Similar to Z-Wave, Zigbee uses two-way communication to create a mesh network. It has a limited range, especially when compared to Z-Wave. Zigbee is faster than Z-Wave and you can use thousands of devices on a single network.


However, as it operates at a high frequency than other protocols, it is susceptible to interference from 2.4GHz Wi-Fi and other household devices.


Currently, the Zigbee protocol is used in over 2,500 devices including lights, motion sensors, and plugs.



Still very much a niche brand and protocol, Lightwave uses a wireless low powered frequency (433.92 MHz) to send and receive signals. The first generation of devices could only receive signals, so the system didn’t know a device’s status, resulting in a very limited range.


The second generation of products uses two-way communication, creating a mesh network that extends the system’s range. As a closed eco-system, Lightwave offers a small product range including heating, power socket, lighting switches and relays.


Exclusive brand-specific protocols

As you move away from consumer-level home automation brands, each brand uses its own exclusive protocol that is designed in-house and largely secret. It’s fair to assume that each brand sees its protocol as a unique selling point and so guard it against competitors and consumers.


For example, Control4, Creston and Lutron all use wired protocols that are unique to the brand, making it difficult to install them yourself or integrate several brands into a single smart home system.



Not technically designed as a home automation protocol, Wi-Fi is widely used by devices to allow control from an app. Many have ended up with a Google Nest Mini, Amazon Echo Dot or Chromecast, or even a Sonos smart speaker to name but a few.


As Wi-Fi is a universally adopted protocol, you can use it to control a seemingly less list of devices either directly using a dedicated app, the Google Home eco-system or with some simple programming via IFTTT (If This Then That).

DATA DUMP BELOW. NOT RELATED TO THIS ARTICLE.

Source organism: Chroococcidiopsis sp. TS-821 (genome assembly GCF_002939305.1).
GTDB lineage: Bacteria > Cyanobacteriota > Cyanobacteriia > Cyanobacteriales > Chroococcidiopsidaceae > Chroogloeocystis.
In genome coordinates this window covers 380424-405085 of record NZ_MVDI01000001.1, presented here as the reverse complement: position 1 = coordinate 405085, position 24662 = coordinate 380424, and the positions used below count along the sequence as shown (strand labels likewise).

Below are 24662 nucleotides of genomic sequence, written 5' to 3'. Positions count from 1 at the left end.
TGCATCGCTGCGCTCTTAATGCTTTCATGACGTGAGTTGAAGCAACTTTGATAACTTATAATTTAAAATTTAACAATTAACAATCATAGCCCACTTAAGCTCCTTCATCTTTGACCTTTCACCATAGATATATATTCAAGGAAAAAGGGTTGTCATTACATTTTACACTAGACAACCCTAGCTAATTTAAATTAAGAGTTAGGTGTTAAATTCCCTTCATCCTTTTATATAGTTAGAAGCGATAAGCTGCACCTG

Wi-Fi enabled devices are typically plug-in and play, making setting them up painless and instant. However, unlike Z-Wave, Lightwave and Zigbee devices, they use more power and could drain batteries fairly quickly.


Another limitation of Wi-Fi is bandwidth. The more devices connected to your router, the slower your network will perform.


You might enjoy reading our comparison between Wi-Fi vs Zigbee vs Z-Wave as this cover the topic in far more detail. You might also like to read our exploration of do smart home devices slow down Wi-Fi?.



Fibaro home center 2 hub

photo by Fibaro



So, what is a smart home hub?

Even if your devices can happily communicate with each other, they need a central point that can send commands and allow external devices to interface with the system. So, you need a smart home hub.


A smart hub is essentially a minicomputer that has a bunch of wireless radio transmitters and receivers, all tucked into a tidy box.


Technically, you could control each device using a separate app, but you’d quickly end up with a headache trying to control multiple units and constantly switching between apps.


By using a smart home hub, you can simplify to a single app while adding further control options such as scenes and triggers. Using a single app allows you to arrange devices into groups or by room, enabling you to easily control a set of features and functions.